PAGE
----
Ulysses with an iPad

I am a third of the way through Ulysses, James Joyce’s famously unreadable and controversial work of literary genius, and I have made a crucial discovery. An iPad or similar device is an almost indispensable aid to enjoying a work as rich and allusion-packed as this.

I never like to read the introduction to a serious book until I am well into the text. I want to read it fresh, let it work its magic, then find out more later. I started to do this with Ulysses, ploughing through nearly 200 dense, funny, poetic, often incoherent pages, frequently losing the thread, until I weakened and read the introduction (by Cedric Watts in my Wordsworth Classics edition).

Sure enough, it has told me too much of the plot for my liking, but its mention of the “electronic web” opened my eyes.

Going back to the first page of Ulysses, I googled “Buck Mulligan” and was suddenly able to appreciate the opening scene’s extraordinary fusion of Greek myth and Catholic ritual. I am learning about literature and civilization while enjoying a brilliantly frank and witty exploration of the lives of ordinary people.

Ulysses with an iPad – not what Joyce had in mind when he wrote his monumental modernist work in 1922, but great fun, which I would recommend to anyone.

[Editor’s note: Why do we have a post about reading on a blog about writing? Because if you want to write well, you need to read well. We always include a list of recommended reading in our training courses.]

To write well, play to your strengths

Do you think of yourself as a bad writer? When I was at school I certainly thought I would never earn my living by writing. But here’s some encouragement from a writing coach whose newsletters I enjoy, Daphne Gray-Grant.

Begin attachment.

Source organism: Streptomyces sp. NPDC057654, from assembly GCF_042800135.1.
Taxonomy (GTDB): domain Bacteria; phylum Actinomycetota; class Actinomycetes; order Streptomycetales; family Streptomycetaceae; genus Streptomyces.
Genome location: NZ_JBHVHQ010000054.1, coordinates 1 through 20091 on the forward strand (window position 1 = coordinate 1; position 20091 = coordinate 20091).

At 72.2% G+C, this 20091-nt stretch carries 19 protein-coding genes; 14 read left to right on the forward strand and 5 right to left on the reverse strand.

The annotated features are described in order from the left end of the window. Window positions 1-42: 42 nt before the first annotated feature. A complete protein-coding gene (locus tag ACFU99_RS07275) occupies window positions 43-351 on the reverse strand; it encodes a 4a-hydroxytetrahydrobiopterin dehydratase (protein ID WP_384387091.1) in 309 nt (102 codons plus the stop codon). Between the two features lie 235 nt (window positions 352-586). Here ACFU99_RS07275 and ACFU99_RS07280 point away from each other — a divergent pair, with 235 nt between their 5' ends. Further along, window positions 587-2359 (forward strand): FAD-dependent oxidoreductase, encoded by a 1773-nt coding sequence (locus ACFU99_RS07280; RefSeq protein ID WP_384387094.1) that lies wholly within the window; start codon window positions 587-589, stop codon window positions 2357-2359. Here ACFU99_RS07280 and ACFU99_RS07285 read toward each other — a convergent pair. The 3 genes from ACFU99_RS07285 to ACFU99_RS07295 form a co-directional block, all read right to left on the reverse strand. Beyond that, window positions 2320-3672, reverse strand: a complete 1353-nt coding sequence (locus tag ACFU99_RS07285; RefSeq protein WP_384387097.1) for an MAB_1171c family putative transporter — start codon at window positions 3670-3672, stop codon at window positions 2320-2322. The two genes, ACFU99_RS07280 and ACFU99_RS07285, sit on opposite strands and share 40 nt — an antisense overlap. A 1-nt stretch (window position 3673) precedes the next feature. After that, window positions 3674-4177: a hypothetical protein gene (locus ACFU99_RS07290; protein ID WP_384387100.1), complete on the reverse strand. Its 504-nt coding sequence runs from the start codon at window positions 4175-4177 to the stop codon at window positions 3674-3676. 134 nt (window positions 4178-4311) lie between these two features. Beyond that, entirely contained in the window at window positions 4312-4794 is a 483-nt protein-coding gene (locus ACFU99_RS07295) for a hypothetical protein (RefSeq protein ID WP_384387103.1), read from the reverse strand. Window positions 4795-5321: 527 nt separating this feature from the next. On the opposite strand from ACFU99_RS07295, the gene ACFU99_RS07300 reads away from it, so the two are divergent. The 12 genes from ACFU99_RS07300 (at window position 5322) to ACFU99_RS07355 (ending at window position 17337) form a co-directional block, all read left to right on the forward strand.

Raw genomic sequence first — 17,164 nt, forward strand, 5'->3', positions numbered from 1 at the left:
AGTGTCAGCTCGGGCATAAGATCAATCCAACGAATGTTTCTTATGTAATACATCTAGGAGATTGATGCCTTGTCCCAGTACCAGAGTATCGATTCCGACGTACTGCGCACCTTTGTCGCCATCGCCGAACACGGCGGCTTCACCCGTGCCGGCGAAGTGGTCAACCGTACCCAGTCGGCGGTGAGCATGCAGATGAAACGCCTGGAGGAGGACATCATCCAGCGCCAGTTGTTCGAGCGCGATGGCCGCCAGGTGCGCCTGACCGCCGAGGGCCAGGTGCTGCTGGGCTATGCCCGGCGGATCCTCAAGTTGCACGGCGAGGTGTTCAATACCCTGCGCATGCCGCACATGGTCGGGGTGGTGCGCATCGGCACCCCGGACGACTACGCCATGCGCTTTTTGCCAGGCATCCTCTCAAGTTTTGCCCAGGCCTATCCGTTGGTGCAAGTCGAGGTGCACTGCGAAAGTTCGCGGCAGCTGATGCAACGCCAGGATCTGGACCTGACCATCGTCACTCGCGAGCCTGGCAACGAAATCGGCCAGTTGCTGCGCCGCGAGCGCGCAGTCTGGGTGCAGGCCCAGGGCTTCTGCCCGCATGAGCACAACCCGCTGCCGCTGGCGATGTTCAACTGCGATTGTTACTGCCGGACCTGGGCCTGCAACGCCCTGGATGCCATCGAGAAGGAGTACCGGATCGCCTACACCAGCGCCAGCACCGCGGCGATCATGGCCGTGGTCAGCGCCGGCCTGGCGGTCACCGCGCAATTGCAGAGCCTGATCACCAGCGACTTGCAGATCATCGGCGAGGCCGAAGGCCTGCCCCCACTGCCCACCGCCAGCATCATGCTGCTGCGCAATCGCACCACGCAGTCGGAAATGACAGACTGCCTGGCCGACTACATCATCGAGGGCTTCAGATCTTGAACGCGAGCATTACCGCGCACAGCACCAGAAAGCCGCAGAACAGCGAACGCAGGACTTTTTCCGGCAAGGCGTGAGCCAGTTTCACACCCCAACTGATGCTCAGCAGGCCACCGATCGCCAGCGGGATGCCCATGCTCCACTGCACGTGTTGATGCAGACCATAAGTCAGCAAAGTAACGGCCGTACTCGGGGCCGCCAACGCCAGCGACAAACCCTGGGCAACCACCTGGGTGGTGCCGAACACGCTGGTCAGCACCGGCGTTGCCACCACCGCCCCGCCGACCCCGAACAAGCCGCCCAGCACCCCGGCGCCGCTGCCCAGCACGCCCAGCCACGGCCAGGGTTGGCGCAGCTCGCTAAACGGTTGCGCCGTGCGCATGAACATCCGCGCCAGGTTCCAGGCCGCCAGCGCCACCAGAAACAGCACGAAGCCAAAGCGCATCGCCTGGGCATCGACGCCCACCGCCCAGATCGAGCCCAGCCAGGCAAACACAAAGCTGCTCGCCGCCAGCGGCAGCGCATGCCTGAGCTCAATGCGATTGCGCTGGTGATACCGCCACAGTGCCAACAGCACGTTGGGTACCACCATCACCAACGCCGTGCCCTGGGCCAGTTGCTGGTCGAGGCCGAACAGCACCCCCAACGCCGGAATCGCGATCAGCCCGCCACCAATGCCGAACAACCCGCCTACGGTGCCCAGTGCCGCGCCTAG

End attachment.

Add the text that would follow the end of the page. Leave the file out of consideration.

In a recent blog post, Daphne points out that writing involves many skills, not just one. But instead of making this an obstacle to success, she spurs us on.

“Surely”, she says, “you can find some part of the job that you enjoy.” You may be good at explaining technical things in simple language or describing things vividly. You may have an ear for quotes. You may be able to find something funny in almost any situation.

Daphne goes on: “There are many different skills that go into writing. Focus on the one(s) you’re good at and fake the rest. With more practice, you will get better. We all have different gifts… If we focus on what we can do, it’s easier to become better at everything else.”

I agree. Writing isn’t one skill that you’re either born with or you’re not. It’s a craft that can be learned with practice, reading and training. Do more of what you’re good at and you’ll get better at the rest.